City Dwellers 'R' Us
Today's new census data prove Canada is more urbanized
than ever. Let's get serious about that and fix our crumbling
cities, urges urban affairs reporter JENNIFER LEWINGTON
By JENNIFER LEWINGTON
Tuesday, March 12, 2002 Print Edition, Page A17
Canadians will learn today how much they've become an urban nation when Statistics Canada releases its first snapshot from the 2001 Census. Look for the population numbers to confirm the quickening pace of urbanization that already has 60 per cent of Canadians clustered in the top 25 cities. What's not so clear is who will release cities from their fiscal and legislative straitjacket -- for the good of the country.
The drumbeat to think differently about Canada's urban regions has been building for some time. After a decade of senior governments downloading services, cities of all stripes are lobbying for more flexible fiscal arrangements in line with their added responsibilities. Think tanks across the ideological spectrum have joined the chorus of calls for reform, documenting the financial and social price paid for inadequate investments in urban infrastructure (waters, sewers, transit) and social services, such as affordable housing.
This is not just a Toronto problem. In 1996, 0.7 per cent of local revenue in Calgary, the fastest-growing city in the country, came from federal government transfers. Calgary officials say that figure is half the average for Canadian cities, and well below the level of 3.3 per cent for U.S. cities and 31.1 per cent for those in Europe. The Federation of Canadian Municipalities estimates that over the past five years, revenue from local governments (dependent on property taxes) rose by 7.7 per cent, compared to 33.2 per cent for the federal government and 26.1 per cent for the provinces and territories.
Ever since it returned to power in 2000, the Chrétien government has been tiptoeing around an urban agenda. The reluctance to act is understandable: No one wants a fight over the Constitution, which makes local government the ward of a province. Instead, the Prime Minister lowered expectations by turning the urban issue over to a Liberal caucus task force -- a low-rung form of political commitment -- which is due to make an interim report next month. From the outset, task force head Judy Sgro (a Toronto MP) put money and constitutional change off-limits, focusing instead on what Ottawa now does for cities but could do better.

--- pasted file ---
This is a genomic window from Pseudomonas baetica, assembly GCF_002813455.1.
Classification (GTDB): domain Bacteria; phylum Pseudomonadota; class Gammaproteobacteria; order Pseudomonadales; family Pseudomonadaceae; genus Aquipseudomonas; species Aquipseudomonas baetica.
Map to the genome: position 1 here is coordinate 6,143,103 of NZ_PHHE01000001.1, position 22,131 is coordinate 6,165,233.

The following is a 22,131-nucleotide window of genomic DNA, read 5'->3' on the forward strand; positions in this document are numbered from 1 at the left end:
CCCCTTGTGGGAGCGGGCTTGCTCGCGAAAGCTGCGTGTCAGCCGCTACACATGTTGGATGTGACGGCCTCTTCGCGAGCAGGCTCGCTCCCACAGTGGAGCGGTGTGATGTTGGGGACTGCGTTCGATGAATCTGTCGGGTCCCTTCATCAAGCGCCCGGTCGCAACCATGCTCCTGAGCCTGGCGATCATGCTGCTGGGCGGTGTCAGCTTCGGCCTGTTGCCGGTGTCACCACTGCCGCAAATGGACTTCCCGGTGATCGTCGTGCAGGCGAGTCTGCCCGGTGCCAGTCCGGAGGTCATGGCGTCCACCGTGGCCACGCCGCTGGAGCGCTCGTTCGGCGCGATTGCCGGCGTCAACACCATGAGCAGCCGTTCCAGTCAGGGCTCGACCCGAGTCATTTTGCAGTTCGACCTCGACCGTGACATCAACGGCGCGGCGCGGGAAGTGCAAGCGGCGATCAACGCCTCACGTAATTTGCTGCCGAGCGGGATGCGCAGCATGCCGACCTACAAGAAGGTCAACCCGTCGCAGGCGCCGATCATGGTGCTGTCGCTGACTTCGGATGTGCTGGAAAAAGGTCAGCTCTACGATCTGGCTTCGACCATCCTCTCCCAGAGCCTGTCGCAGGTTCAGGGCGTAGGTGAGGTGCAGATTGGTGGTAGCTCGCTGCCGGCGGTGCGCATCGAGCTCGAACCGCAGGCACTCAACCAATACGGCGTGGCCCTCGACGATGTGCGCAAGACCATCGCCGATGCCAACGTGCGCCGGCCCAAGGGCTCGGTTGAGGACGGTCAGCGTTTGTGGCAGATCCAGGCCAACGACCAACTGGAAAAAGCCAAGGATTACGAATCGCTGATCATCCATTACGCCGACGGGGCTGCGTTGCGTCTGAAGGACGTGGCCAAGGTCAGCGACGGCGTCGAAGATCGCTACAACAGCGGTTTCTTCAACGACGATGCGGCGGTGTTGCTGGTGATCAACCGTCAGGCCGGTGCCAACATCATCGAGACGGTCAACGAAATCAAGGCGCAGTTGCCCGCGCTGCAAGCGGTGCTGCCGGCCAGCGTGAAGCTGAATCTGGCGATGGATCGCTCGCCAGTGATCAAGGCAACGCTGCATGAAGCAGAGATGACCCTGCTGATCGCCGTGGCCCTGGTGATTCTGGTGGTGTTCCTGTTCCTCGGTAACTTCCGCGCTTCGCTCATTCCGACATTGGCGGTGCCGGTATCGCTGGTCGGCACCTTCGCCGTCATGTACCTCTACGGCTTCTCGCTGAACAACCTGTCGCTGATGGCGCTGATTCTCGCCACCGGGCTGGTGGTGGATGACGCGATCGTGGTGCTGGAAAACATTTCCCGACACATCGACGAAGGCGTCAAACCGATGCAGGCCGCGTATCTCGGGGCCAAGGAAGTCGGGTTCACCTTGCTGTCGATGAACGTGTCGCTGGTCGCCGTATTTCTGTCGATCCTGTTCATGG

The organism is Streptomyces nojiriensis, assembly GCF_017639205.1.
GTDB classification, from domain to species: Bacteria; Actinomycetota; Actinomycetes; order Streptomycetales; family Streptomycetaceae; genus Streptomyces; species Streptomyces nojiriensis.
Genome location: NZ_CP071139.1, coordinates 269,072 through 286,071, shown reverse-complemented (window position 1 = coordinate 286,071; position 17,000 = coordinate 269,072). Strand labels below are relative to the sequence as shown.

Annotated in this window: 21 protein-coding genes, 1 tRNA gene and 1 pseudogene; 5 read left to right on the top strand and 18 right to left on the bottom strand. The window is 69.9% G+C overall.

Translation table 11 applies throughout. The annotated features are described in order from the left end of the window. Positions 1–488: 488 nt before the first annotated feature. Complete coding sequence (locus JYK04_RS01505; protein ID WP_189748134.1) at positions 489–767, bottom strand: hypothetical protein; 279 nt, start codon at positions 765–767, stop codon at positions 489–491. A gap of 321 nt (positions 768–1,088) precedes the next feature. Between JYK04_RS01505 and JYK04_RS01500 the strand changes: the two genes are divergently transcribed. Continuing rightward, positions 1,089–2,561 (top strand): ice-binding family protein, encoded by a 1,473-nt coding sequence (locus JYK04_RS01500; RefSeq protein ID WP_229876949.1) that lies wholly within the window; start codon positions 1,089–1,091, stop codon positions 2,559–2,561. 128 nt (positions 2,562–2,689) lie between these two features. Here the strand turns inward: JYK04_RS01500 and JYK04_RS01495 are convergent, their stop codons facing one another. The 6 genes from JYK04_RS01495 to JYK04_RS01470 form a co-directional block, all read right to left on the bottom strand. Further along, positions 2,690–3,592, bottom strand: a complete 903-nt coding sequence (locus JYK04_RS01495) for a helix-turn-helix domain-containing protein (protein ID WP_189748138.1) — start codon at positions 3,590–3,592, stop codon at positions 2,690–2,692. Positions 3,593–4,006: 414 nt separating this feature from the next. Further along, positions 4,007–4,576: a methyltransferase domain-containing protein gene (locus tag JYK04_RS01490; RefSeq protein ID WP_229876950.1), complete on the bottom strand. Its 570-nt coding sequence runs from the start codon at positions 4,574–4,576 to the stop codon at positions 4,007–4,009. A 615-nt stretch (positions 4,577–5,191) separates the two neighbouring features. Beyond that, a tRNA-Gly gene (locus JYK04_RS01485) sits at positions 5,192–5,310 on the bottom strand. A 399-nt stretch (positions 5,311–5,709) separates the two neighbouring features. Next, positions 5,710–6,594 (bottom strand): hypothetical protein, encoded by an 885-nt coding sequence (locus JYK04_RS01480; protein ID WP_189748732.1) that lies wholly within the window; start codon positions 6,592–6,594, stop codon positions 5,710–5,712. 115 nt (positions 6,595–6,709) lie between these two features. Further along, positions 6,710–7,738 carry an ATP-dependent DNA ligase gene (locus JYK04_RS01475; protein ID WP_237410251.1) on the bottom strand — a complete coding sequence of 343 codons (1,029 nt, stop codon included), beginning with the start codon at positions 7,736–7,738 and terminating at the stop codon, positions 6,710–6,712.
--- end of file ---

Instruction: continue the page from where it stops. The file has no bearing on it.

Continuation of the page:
Last month, in a tantalizing hint of new thinking on urban issues, Finance Minister Paul Martin declared, "I do believe that cities are entitled to a new deal." What that means is still a mystery. Mr. Martin rejects the cities' demand for a share of the $4.8-billion in gas taxes that Ottawa collects from local citizens, but he promises to look at other long-term sources of funding. At best, that could give cities something they really want -- a predictable flow of federal dollars to pay for infrastructure and other services that underpin healthy urban life.
However welcome, the current federal and provincial capital programs for water, sewer and roads are one-time programs that usually take time to gear up, fall short of needs and wind up as ribbon-cutting ceremonies for ministers. The result, too often, is sandbox politics. Last fall, when the Ontario government got back into funding public transit, Ottawa balked at putting up new dollars right away, complaining that the provincial commitment of $3-billion over 10 years was lower than historic levels.